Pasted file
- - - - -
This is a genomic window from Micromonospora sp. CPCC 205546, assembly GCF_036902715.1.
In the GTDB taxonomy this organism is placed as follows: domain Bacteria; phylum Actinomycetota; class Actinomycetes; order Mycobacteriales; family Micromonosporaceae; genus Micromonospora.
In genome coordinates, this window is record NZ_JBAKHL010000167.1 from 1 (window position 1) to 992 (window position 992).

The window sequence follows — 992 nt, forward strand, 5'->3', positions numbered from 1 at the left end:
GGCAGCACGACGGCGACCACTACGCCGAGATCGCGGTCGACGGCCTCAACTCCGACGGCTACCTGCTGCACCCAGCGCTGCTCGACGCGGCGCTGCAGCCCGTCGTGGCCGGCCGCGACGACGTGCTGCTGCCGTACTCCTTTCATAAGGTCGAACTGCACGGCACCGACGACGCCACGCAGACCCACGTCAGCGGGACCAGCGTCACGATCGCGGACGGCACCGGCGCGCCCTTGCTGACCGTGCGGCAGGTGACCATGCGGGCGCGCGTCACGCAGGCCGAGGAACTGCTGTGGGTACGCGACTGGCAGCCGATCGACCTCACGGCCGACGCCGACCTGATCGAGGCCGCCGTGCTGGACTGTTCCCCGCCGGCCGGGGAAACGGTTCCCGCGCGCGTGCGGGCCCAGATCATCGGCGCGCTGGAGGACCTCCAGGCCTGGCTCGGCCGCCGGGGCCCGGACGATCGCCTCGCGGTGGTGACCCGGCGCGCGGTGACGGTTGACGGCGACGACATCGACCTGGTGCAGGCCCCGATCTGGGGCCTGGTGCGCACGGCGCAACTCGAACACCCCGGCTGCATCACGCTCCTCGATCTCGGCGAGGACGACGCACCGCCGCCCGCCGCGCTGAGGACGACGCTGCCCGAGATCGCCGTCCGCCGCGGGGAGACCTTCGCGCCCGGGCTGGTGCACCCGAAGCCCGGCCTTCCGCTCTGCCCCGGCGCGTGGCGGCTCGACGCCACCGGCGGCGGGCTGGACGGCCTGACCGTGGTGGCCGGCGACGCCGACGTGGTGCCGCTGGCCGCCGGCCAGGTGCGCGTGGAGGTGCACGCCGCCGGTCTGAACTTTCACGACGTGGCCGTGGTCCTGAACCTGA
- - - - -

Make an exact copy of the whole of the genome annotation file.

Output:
This is a genomic window from Micromonospora sp. CPCC 205546, assembly GCF_036902715.1.
In the GTDB taxonomy this organism is placed as follows: domain Bacteria; phylum Actinomycetota; class Actinomycetes; order Mycobacteriales; family Micromonosporaceae; genus Micromonospora.
In genome coordinates, this window is record NZ_JBAKHL010000167.1 from 1 (window position 1) to 992 (window position 992).

The window sequence follows — 992 nt, forward strand, 5'->3', positions numbered from 1 at the left end:
GGCAGCACGACGGCGACCACTACGCCGAGATCGCGGTCGACGGCCTCAACTCCGACGGCTACCTGCTGCACCCAGCGCTGCTCGACGCGGCGCTGCAGCCCGTCGTGGCCGGCCGCGACGACGTGCTGCTGCCGTACTCCTTTCATAAGGTCGAACTGCACGGCACCGACGACGCCACGCAGACCCACGTCAGCGGGACCAGCGTCACGATCGCGGACGGCACCGGCGCGCCCTTGCTGACCGTGCGGCAGGTGACCATGCGGGCGCGCGTCACGCAGGCCGAGGAACTGCTGTGGGTACGCGACTGGCAGCCGATCGACCTCACGGCCGACGCCGACCTGATCGAGGCCGCCGTGCTGGACTGTTCCCCGCCGGCCGGGGAAACGGTTCCCGCGCGCGTGCGGGCCCAGATCATCGGCGCGCTGGAGGACCTCCAGGCCTGGCTCGGCCGCCGGGGCCCGGACGATCGCCTCGCGGTGGTGACCCGGCGCGCGGTGACGGTTGACGGCGACGACATCGACCTGGTGCAGGCCCCGATCTGGGGCCTGGTGCGCACGGCGCAACTCGAACACCCCGGCTGCATCACGCTCCTCGATCTCGGCGAGGACGACGCACCGCCGCCCGCCGCGCTGAGGACGACGCTGCCCGAGATCGCCGTCCGCCGCGGGGAGACCTTCGCGCCCGGGCTGGTGCACCCGAAGCCCGGCCTTCCGCTCTGCCCCGGCGCGTGGCGGCTCGACGCCACCGGCGGCGGGCTGGACGGCCTGACCGTGGTGGCCGGCGACGCCGACGTGGTGCCGCTGGCCGCCGGCCAGGTGCGCGTGGAGGTGCACGCCGCCGGTCTGAACTTTCACGACGTGGCCGTGGTCCTGAACCTGA